SAN FRANCISCO: Aeva Inc, a startup company founded by former Apple Inc and Nikon Corp engineers, has signed a sensor-system deal with an Audi-owned unit that is working on self-driving technology for Volkswagen AG.
Aeva said on Wednesday that Audi's AID-Autonomous Intelligent Driving unit, a “center of excellence” for Volkswagen autonomous driving efforts, will be using its lidar sensor on its so-called "e-tron" development fleet vehicles in Munich, Germany.
The lidar units help give cars a three-dimensional view of the road. Audi's AID said it will use the sensors to help develop its so-called robo-taxis, which aim to autonomously ferry passengers around urban areas in the next few years.
The two companies have been working together for about a year and a half, and Alexandre Haag, AID's chief technology officer, told Reuters in an interview that his unit was drawn to Aeva's technology because it can generate a 3-D map of the environment around a vehicle, as well as measure the velocity of objects around the car in real time.
That could help the sensor spot things like a pedestrian darting out between two cars, Haag said.
"If anything moves, it's something that you need to pay attention to," he said.
Aeva's sensor can measure the velocity of objects because it differs from most lidar units now being tested on the road.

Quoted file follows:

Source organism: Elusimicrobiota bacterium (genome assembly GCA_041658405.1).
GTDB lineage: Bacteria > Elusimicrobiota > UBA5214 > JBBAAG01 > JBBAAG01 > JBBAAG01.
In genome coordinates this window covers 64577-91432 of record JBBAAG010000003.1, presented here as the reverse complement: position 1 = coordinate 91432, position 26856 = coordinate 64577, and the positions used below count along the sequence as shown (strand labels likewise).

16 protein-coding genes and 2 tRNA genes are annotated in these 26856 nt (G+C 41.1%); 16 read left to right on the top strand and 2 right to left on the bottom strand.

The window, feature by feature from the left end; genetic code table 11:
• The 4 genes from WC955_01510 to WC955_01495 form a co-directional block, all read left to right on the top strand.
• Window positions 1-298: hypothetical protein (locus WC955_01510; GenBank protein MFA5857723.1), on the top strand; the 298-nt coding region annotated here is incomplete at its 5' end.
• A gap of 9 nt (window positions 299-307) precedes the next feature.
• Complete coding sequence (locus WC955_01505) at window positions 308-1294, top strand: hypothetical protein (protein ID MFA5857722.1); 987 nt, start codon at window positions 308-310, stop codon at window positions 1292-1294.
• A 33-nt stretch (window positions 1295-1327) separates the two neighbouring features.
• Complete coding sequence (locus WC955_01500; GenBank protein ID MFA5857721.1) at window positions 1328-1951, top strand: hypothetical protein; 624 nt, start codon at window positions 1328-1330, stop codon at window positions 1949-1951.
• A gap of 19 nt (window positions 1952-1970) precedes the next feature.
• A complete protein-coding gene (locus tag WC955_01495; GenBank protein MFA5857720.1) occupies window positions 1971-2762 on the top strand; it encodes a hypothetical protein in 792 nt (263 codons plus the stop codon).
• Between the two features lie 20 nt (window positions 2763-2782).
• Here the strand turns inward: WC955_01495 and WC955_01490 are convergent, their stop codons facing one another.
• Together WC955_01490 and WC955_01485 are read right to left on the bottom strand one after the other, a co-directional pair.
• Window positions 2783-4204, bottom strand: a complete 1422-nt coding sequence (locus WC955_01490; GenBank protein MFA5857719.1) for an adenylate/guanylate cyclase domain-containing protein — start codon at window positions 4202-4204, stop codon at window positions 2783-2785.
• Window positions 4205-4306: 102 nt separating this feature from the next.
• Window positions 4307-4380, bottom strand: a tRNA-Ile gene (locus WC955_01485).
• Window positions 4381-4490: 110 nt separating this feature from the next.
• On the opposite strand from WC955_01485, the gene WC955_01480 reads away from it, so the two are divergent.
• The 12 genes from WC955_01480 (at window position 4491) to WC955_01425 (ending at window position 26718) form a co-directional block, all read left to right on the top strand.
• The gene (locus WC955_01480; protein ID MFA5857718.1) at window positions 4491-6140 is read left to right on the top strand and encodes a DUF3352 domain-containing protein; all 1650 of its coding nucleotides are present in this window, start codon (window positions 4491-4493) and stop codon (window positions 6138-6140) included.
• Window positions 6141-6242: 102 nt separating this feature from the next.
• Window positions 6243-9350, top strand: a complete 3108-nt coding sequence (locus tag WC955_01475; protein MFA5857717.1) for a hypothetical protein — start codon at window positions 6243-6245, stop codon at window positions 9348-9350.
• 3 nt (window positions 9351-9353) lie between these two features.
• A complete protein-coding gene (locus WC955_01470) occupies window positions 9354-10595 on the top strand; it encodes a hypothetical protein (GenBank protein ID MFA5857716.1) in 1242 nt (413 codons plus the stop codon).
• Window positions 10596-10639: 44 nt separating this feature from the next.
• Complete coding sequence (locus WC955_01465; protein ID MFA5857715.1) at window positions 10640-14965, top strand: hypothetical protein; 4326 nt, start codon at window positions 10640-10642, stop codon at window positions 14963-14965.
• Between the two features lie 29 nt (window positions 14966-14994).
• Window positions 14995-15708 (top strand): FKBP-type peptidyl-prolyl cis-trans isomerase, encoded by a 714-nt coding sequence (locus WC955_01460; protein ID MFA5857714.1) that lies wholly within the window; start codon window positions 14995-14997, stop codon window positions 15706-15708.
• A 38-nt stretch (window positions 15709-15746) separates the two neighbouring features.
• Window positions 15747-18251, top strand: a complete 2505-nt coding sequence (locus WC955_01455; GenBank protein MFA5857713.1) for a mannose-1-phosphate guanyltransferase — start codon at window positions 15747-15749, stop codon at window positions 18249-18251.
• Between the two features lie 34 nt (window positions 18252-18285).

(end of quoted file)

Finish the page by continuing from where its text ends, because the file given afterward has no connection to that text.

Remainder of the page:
Many lidar units send powerful laser bursts and measure their intensity after they bounce off the road and come back to the sensor. Aeva's unit instead sends out a lower-powered continuous wave and measures its frequency when it returns. Montana-based startup Blackmore is working on similar continuous wave technology.
Mina Rezk, one Aeva's co-founders, said the lower power requirements mean Aeva can make its sensors in the same factories as traditional semiconductors, which will help lower the cost of the units in the future. Current lidar units from others can cost as much as US$100,000, a figure automakers are hoping to reduce.
"We can integrate a lot of these optical components on the silicon level," Rezk told Reuters. "It is designed for mass scale."
Aeva and AID would not disclose the financial terms of the deal or how much the sensors currently cost, but Haag said the automaker believes "there's a path to the right cost for us," with Aeva's sensor.
"Cost is very dependent on volume," he said. "So it's a bit of a chicken-and-egg problem, but that's where we can be the chicken, in the sense that we have the potential to scale."
(Reporting by Stephen Nellis; Editing by Susan Thomas)